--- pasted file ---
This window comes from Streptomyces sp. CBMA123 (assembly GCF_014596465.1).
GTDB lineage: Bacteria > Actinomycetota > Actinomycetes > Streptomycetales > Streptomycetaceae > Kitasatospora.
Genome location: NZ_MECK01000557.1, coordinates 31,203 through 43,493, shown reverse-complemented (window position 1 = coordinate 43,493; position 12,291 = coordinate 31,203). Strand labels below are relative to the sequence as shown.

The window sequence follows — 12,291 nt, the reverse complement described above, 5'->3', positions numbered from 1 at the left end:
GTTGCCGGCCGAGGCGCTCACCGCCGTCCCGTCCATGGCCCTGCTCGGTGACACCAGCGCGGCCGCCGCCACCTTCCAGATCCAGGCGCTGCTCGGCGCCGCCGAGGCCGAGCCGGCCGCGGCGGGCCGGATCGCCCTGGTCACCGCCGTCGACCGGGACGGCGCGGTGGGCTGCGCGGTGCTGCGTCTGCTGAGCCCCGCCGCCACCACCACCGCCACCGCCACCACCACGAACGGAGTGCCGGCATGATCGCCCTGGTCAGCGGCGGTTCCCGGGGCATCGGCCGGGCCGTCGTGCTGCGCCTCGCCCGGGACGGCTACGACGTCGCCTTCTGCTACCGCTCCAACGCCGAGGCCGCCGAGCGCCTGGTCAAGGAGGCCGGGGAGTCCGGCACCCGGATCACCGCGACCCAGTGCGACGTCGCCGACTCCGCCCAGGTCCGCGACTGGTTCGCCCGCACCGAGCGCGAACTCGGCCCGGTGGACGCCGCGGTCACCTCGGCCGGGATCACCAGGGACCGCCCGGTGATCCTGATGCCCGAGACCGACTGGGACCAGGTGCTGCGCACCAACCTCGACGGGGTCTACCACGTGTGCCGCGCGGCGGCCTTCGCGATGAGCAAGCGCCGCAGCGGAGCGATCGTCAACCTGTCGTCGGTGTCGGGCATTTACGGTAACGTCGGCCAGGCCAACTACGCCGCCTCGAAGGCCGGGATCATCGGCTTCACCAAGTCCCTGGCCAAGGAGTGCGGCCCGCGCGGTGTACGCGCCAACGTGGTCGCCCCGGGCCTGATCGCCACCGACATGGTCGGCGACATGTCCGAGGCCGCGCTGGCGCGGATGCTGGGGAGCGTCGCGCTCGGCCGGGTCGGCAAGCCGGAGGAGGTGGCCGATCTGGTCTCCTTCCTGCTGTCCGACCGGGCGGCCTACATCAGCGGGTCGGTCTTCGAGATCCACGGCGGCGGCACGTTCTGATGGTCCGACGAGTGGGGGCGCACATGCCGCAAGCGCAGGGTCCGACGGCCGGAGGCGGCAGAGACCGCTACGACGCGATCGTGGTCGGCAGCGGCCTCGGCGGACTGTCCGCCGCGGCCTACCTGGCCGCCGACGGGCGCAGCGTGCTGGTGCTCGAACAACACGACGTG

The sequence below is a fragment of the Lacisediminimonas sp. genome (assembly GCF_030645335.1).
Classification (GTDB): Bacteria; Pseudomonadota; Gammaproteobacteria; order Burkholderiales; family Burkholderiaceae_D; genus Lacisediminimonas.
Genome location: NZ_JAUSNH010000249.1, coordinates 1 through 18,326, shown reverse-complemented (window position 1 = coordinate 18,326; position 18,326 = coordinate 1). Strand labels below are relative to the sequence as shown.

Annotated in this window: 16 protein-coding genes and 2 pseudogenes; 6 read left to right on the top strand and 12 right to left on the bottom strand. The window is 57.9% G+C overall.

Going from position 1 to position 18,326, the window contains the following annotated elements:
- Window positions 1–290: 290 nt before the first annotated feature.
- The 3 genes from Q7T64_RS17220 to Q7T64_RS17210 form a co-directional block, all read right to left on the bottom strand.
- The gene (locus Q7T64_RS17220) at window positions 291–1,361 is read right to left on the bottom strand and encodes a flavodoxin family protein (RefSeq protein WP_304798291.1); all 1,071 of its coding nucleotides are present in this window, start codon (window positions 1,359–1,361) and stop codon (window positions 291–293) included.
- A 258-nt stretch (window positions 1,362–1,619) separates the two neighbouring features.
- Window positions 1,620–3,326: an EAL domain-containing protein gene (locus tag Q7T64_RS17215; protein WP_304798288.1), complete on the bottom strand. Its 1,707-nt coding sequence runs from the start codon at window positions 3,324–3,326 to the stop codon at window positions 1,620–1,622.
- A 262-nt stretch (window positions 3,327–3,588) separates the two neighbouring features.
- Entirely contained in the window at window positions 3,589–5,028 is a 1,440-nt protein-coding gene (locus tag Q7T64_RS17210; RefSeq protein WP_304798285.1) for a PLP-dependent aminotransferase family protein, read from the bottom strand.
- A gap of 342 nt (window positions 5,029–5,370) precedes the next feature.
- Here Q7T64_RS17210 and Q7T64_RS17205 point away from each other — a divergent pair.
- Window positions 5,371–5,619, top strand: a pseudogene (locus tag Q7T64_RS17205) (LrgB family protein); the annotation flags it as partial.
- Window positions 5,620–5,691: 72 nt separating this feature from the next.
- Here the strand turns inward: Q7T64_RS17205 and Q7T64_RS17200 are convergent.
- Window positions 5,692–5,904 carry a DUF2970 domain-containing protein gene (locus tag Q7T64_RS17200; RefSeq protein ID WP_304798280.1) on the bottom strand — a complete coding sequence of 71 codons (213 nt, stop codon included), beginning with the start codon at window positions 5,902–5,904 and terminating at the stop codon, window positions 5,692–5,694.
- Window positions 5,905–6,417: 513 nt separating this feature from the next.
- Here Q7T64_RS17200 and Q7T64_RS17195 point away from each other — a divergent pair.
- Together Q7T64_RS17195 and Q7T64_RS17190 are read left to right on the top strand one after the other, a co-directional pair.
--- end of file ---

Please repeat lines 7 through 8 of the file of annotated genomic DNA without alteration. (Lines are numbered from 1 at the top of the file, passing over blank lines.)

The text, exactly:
Classification (GTDB): Bacteria; Pseudomonadota; Gammaproteobacteria; order Burkholderiales; family Burkholderiaceae_D; genus Lacisediminimonas.
Genome location: NZ_JAUSNH010000249.1, coordinates 1 through 18,326, shown reverse-complemented (window position 1 = coordinate 18,326; position 18,326 = coordinate 1). Strand labels below are relative to the sequence as shown.